He wakes to an angry voice. “You drank all the goddamn liquor again!”
Audie stumbles downstairs, pounding headache and all. “It wasn’t Monroe. It was me. Don’t be so quick to blame my cousin.”
“You drank a whole goddamn bottle of bourbon?!” “Well, I didn’t pour it down the fucking drain. And you can stop yelling now. It hurts my goddamn head.”
“Yeah, I bet it does.”
“You’re out? What does that even mean?”
“It means I’m getting dressed and I’m heading out. I don’t know when I’ll be back. Monroe, you wanna come?” Monroe eyes Calhoun. “Yeah. But I have to be back for work.”
“Then just stay here and stay out of his way.” Audie heads upstairs. Calhoun follows him. “I don’t wanna talk to you.” Audie downs too many ibuprofen and some Alkaseltzer.
“You’re mad because no one lies at four in the morning, Audie. And my Gran wants you to come over and read to her today. She called this morning before you woke up.”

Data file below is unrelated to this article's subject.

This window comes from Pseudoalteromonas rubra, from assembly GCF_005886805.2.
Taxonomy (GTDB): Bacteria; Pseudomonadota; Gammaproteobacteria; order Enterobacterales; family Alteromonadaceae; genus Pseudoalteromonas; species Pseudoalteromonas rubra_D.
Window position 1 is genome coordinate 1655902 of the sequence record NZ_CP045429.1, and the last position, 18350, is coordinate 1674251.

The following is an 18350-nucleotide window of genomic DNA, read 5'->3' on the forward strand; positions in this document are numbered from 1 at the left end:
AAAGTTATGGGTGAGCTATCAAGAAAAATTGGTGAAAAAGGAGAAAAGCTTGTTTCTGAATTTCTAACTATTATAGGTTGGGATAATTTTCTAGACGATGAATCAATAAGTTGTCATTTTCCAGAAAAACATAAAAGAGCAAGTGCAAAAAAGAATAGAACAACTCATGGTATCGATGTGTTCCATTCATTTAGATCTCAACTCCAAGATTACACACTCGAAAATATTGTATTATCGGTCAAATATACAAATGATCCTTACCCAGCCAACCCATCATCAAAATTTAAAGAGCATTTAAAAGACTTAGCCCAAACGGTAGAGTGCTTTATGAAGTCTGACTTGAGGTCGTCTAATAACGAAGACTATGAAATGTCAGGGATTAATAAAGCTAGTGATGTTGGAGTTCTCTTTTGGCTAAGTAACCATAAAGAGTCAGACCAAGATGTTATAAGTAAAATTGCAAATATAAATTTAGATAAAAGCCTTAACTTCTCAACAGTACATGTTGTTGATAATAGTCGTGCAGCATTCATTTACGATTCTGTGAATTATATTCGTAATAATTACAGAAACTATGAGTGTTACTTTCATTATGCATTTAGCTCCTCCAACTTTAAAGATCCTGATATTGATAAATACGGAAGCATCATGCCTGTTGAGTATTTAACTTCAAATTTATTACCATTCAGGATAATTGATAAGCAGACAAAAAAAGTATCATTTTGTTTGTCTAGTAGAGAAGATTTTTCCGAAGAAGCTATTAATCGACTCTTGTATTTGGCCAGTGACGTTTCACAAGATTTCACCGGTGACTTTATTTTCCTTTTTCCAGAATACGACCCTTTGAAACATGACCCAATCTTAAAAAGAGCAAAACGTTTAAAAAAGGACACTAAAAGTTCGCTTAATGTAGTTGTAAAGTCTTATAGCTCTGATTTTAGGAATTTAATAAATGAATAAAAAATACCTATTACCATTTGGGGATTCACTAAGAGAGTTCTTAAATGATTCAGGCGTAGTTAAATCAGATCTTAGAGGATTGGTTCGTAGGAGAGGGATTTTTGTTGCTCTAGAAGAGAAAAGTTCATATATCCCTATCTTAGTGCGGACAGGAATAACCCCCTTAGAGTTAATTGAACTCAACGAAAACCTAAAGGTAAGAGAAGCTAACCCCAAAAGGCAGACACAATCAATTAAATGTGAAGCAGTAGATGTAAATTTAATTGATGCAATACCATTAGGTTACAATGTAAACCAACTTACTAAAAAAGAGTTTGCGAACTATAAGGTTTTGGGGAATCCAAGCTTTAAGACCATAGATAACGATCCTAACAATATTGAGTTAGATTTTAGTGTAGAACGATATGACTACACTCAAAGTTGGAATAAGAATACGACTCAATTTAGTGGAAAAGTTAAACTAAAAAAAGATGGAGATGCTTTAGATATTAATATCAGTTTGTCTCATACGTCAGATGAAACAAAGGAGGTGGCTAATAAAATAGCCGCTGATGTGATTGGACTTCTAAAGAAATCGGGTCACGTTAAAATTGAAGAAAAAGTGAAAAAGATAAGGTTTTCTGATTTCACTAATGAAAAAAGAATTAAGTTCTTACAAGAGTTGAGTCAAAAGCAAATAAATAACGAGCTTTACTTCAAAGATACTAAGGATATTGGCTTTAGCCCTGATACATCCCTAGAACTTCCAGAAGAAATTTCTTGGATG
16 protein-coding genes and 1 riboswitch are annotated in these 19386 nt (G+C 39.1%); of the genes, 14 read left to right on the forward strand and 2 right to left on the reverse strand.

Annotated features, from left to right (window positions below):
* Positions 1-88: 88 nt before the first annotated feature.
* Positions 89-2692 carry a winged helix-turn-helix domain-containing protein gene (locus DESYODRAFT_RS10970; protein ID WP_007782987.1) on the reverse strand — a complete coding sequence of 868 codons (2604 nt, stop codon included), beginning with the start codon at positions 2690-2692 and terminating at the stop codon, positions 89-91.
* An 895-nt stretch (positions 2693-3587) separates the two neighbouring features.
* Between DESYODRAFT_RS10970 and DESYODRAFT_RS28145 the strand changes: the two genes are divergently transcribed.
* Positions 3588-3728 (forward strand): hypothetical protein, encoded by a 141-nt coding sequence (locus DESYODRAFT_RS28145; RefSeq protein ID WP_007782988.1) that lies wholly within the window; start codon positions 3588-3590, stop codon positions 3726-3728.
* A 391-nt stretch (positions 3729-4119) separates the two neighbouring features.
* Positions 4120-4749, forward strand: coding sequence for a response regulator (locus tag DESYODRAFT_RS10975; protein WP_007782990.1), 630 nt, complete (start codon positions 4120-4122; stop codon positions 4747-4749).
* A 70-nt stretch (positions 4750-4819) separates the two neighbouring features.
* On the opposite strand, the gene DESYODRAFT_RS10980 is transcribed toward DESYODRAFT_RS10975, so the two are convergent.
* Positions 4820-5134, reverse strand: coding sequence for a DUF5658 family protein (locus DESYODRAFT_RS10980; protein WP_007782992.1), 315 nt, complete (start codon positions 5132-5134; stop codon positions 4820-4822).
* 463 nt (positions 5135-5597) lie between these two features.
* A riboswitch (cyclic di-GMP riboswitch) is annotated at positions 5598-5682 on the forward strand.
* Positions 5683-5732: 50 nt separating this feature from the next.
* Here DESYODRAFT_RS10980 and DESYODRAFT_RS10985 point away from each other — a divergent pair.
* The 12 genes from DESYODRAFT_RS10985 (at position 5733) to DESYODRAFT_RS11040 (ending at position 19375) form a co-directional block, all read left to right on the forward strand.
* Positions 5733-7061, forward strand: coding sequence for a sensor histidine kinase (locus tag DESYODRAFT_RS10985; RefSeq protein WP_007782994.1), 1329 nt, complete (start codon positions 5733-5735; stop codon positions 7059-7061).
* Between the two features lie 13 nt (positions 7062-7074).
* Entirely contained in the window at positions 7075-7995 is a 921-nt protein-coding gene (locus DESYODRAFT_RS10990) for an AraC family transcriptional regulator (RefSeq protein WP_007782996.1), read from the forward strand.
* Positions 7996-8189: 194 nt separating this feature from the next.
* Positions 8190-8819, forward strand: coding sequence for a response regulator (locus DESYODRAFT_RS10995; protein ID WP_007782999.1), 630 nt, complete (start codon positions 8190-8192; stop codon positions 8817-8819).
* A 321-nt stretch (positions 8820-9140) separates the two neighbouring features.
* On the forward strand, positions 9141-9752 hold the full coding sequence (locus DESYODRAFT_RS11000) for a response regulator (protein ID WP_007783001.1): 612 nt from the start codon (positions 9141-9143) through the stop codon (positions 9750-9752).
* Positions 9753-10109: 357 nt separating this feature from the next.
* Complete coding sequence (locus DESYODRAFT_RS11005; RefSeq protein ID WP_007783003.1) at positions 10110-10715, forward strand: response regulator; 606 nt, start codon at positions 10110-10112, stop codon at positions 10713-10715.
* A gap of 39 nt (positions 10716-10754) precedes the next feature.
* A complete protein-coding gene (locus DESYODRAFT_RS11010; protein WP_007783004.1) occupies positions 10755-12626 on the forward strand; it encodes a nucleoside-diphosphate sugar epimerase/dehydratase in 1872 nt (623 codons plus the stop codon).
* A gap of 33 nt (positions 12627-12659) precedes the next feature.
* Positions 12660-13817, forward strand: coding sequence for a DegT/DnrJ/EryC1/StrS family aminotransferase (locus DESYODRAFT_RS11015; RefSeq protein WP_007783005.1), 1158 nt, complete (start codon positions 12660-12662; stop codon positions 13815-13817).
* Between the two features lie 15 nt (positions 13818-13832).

Audie sighs. “Tell her I’ll be over this afternoon.”
“She wants you over for lunch.”
“It’s eleven. She eats at noon.”
“You better get dressed then.”
Audie calls over to Calhoun’s father’s. “Could you please ask Mrs. Chatterton if she would like to join me at Sandkirk’s for lunch?” The answer comes back: Mrs. Chatterton would adore lunch at Sandkirk’s, if Mr. Currell would not mind picking her up at 12:30 pm. So Audie puts on a light blue seersucker suit, a Gamecock bowtie with matching Gamecock socks, Gamecock belt, white bucks. He adds a boater hat that Gran will die for and leaves fast enough to pick up yellow tulips.
“You look adorable.” Calhoun’s eyes go soft.